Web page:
The challenge of implementing process control in sterile environments

Based in the Melbourne suburb of Thornbury, A.E. Atherton & Sons manufactures a range of medium to large stainless steel infection control equipment including Tangent series sterilizers for use in hospitals and laboratories.

The company, which employs some 120 people and has branches in Brisbane, Sydney, Adelaide and Perth, is also developing export markets in a number of countries including New Zealand, Malaysia, Indonesia, Thailand, Brunei and the Philippines.

Atherton places a high priority on quality with both manufacturing and suppliers controlled by its quality management system which has been certified to both AS/NZS ISO 9001:2008 and AS ISO 13485:2003.

According to the company’s design engineer, Scott Lipman, the Tangent series, which includes the Gorilla, Tiger, Mongoose and Cobra, takes sterilizing technology to a new level. "A full colour touch screen operator interface guides you through selecting a cycle from a range of pre-vacuum and general purpose gravity cycles," he told PACE.

"The operator can just touch on an icon to select a cycle, and saved cycles are protected by a PIN to ensure process integrity. Specific levels of security can be set-up by the user to guard against access by people who do not have the necessary training or authority.

"PC and modem interface are standard, and Tangent series sterilizers can be supplied with their own built-in or free-standing generator."

Atherton sterilizing machinery utilises EXTER T100, T70 and T40 units supplied by Global Automation to provide a state-of-the-art operator/ machine interface, together with PLC equipment from Omron.

Lipman says hospitals and laboratories have many strict and variable sterilization setting requirements which can involve pre-vacuum, vacuum, pulsing steam, holding time and drying time.

"PLC software to control the sterilizer is constantly being developed and refined at Atherton utilising an in-house test unit to test the effectiveness of communications between the user and the sterilizer, and to ensure user friendliness.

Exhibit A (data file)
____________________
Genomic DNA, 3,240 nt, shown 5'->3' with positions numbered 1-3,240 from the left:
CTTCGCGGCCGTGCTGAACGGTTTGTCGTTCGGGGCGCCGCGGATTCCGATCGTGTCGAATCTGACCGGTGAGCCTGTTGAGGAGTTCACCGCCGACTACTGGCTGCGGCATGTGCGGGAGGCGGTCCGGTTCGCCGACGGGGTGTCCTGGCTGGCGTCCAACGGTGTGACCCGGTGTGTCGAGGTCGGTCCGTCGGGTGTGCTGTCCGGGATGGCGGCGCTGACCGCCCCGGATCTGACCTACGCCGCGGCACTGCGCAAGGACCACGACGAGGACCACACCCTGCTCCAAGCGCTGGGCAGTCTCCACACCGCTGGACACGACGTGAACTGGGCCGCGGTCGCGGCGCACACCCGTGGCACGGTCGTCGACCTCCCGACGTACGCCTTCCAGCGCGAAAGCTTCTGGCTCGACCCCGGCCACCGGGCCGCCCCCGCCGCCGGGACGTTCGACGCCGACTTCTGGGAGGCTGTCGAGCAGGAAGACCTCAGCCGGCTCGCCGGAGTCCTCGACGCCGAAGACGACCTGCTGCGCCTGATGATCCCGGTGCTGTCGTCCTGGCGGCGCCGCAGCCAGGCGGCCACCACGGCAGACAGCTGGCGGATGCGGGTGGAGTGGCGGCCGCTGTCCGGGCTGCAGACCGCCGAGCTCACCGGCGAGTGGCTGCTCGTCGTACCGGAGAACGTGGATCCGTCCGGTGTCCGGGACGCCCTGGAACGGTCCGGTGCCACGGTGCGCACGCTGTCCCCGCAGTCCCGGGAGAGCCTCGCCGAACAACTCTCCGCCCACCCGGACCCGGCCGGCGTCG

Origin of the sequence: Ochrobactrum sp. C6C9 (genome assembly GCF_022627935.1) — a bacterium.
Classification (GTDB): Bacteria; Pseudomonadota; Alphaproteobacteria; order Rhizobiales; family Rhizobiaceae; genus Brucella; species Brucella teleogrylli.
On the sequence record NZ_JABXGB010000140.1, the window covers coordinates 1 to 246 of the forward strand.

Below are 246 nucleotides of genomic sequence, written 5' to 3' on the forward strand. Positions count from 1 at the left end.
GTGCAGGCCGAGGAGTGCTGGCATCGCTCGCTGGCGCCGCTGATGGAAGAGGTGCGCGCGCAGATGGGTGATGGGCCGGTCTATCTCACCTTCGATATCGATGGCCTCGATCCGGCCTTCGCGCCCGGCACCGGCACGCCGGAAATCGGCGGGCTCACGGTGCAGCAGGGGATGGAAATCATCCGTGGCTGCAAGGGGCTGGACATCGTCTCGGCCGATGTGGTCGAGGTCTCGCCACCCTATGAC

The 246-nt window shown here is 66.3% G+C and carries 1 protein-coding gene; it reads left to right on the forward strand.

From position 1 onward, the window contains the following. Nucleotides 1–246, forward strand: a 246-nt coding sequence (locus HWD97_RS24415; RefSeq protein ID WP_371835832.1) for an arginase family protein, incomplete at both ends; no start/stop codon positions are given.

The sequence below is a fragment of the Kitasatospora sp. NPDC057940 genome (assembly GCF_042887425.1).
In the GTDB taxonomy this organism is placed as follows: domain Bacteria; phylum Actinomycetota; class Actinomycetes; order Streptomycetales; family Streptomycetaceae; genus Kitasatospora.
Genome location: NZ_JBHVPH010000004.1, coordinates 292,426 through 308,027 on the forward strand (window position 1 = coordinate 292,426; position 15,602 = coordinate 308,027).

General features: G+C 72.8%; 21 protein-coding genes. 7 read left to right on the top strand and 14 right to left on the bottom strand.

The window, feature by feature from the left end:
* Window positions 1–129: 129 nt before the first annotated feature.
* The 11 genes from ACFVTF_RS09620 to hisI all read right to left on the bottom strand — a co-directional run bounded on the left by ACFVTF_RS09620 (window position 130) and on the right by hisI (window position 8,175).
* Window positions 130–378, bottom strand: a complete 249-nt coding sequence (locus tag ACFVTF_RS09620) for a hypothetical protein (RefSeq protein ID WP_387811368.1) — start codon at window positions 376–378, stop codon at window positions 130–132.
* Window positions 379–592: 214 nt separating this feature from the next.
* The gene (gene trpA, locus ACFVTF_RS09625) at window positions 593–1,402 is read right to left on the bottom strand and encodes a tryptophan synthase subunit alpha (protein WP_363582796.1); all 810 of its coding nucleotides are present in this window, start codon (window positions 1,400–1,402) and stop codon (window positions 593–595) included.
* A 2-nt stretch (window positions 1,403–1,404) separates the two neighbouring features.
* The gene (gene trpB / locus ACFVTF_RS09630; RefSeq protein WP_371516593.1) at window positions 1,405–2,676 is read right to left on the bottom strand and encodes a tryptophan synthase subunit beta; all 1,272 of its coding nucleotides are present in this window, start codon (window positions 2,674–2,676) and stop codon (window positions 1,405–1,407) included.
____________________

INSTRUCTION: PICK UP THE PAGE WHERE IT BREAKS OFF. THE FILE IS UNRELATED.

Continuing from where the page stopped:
"We operate in a highly competitive market, so it is important to stay on the front foot through a strong focus on R&D, especially in relation to the constant evolution of software.

Increased automation

"Because sterilization is a critical function in hospital operations a central aim is to make the process as automatic as possible so that when a cycle starts it will automatically go through all stages.

Automation takes control of the system out of the user’s hands, which helps to ensure the integrity of the system and enhances the protection of both patients and staff from infection.

"Automatic leak tests can be carried out to ensure that there is a complete vacuum and no leaks under pressure. In addition, usage reports can be provided to show, for example, how many cycles have been completed over a specified period of time.

"Various ways of record keeping are available including printouts, and email reports on operation of the system can be generated andsent back to our factory for system monitoring purposes.

"Cycle data can also be recorded on an SD card for future reference, and the control system is fully web enabled so that an iPhone can be used to remotely see how the system is operating.

"An automatic sterilizer warm-up function has also been developed through a PLC integration wherebythe user can set the sterilizer to be ready for the start of work next day. We are constantly looking to make systems easier and quicker because time is money."